How to Accept an Acceptance Letter from a College

Congratulations! If you are reading this, chances are that you have already been accepted to the college that you want to attend. Your hard work has paid off. But, now what? How do you accept the school’s offer of admission? Just like each school notifies students of their acceptance differently, so too does each school have their own acceptance of admission process. Below we highlight the different ways you may be required to accept your offer of admission.

How Schools Notify Students of Acceptance

Often how you reply to an admissions offer is tied to how you were notified. So, let’s break down the varying ways colleges let students know they have been accepted.

• By Text

Ok, by this we don’t mean that you have received a text that says, “Congratulations! You have been accepted to our school.” Rather, you may have received a text to check your applicant portal. Upon receiving an application, most schools have students set up an applicant portal. This portal is used to monitor that all of your documents have arrived (your transcript, letters of recommendation, and any other additional information that the college may have asked for, such as your test scores). Sometimes schools may also ask for additional items, which you would submit through the portal. We always advise our students to check the portals every day so that they can keep a running checklist of which schools have received which documents and what’s outstanding. If you have set up a student portal, a school may send you a text to check it when they have made an update that you have been admitted. You then log into the portal and whoosh you see you have been accepted. Some schools even have electronic fireworks and confetti. Very exciting to see!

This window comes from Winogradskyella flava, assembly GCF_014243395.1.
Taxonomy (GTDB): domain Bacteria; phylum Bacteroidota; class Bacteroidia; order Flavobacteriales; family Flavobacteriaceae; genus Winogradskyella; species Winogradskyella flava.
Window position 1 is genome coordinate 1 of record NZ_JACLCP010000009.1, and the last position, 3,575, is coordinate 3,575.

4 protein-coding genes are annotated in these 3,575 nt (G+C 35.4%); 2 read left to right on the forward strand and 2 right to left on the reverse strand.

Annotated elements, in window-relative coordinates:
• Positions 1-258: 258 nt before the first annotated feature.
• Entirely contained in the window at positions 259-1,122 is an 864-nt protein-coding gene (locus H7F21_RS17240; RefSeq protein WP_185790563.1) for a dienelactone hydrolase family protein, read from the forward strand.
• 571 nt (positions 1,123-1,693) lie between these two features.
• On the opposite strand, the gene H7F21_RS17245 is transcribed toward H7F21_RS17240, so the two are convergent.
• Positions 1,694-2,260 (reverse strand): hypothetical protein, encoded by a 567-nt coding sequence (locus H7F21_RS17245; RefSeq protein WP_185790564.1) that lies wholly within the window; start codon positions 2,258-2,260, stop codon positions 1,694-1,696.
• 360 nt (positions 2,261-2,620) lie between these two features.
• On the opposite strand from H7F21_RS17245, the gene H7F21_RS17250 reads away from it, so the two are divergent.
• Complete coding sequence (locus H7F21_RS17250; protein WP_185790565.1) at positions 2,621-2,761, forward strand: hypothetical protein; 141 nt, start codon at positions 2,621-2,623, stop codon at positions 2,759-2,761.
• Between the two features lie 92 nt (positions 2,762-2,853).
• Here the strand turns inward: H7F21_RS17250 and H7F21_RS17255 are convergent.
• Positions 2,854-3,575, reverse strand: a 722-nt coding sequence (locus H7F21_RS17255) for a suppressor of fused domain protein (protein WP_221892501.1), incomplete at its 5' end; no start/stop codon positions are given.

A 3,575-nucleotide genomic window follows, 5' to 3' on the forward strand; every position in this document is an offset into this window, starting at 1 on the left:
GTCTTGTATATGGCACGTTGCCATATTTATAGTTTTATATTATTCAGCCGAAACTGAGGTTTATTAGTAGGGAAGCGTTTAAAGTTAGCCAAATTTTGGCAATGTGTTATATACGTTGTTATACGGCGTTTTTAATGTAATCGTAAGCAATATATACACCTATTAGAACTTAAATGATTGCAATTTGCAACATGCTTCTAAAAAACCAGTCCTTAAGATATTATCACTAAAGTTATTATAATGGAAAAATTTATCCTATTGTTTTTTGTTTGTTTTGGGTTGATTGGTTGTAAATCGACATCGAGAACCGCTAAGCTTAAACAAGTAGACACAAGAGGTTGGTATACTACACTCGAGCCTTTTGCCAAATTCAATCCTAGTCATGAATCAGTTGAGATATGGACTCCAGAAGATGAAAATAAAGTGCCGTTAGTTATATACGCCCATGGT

• By Email

Similar to the text notification, you may have received an email telling you to check your portal, with the same type of notification process as that of the text. Or the email itself may advise you of your acceptance. Some schools even email you a video that announces your acceptance with fanfare, which is kind of fun.

• By Snail Mail

Yes, even in today’s electronic world, some schools send out their acceptance letters via snail mail. You may get a notification from the school by email or through your portal that advises they will be sending out admissions decisions in the mail. And, they may even provide the dates that they plan on doing so. Most schools that advise you of admissions decisions electronically may also send you their responses in the mail.

How to Accept Your Offer of Admission

Regardless of how you have been notified of your offer of admission, each college to which you have been accepted will specifically state how you should accept their offer. It is very important that you carefully read and follow the school’s specific acceptance process. Sometimes they will mail you a form via snail mail that you have to complete. Many times you can accept the offer right on your applicant portal, which is for sure the easiest way. If you received notification via a video, you should check the applicant portal which should have information on the school’s acceptance process. Practically any time you accept an admissions offer, you will also have to put down a housing deposit to hold your spot in the upcoming class, which is usually between $200 and $500. Note that this deposit is non-refundable if you eventually decide not to attend that school.

VERY IMPORTANT! You can only accept ONE offer of admission. You sign a contract when you submit your application that you will do so. Accepting more than 1 offer of admissions is not only unethical, since you can clearly only attend 1 school, but if a college finds out you have done so they can rescind their offer of admission to you. In addition, remember that there are plenty of other students who may have been placed on a waitlist for a school and if you accept 2 offers of admission (which is unethical and contractually wrong) you are taking up a spot for students who may want to attend.

Advising a College that You Will Not be Attending

If you decide not to attend a school to which you have been accepted, we strongly recommend that you let them know that you are declining their offer. There are potentially other students on that school’s waitlist who are patiently waiting for students to not accept their acceptance. Letting the school know you won’t be attending allows them to move students from the waitlist to the acceptance pool.

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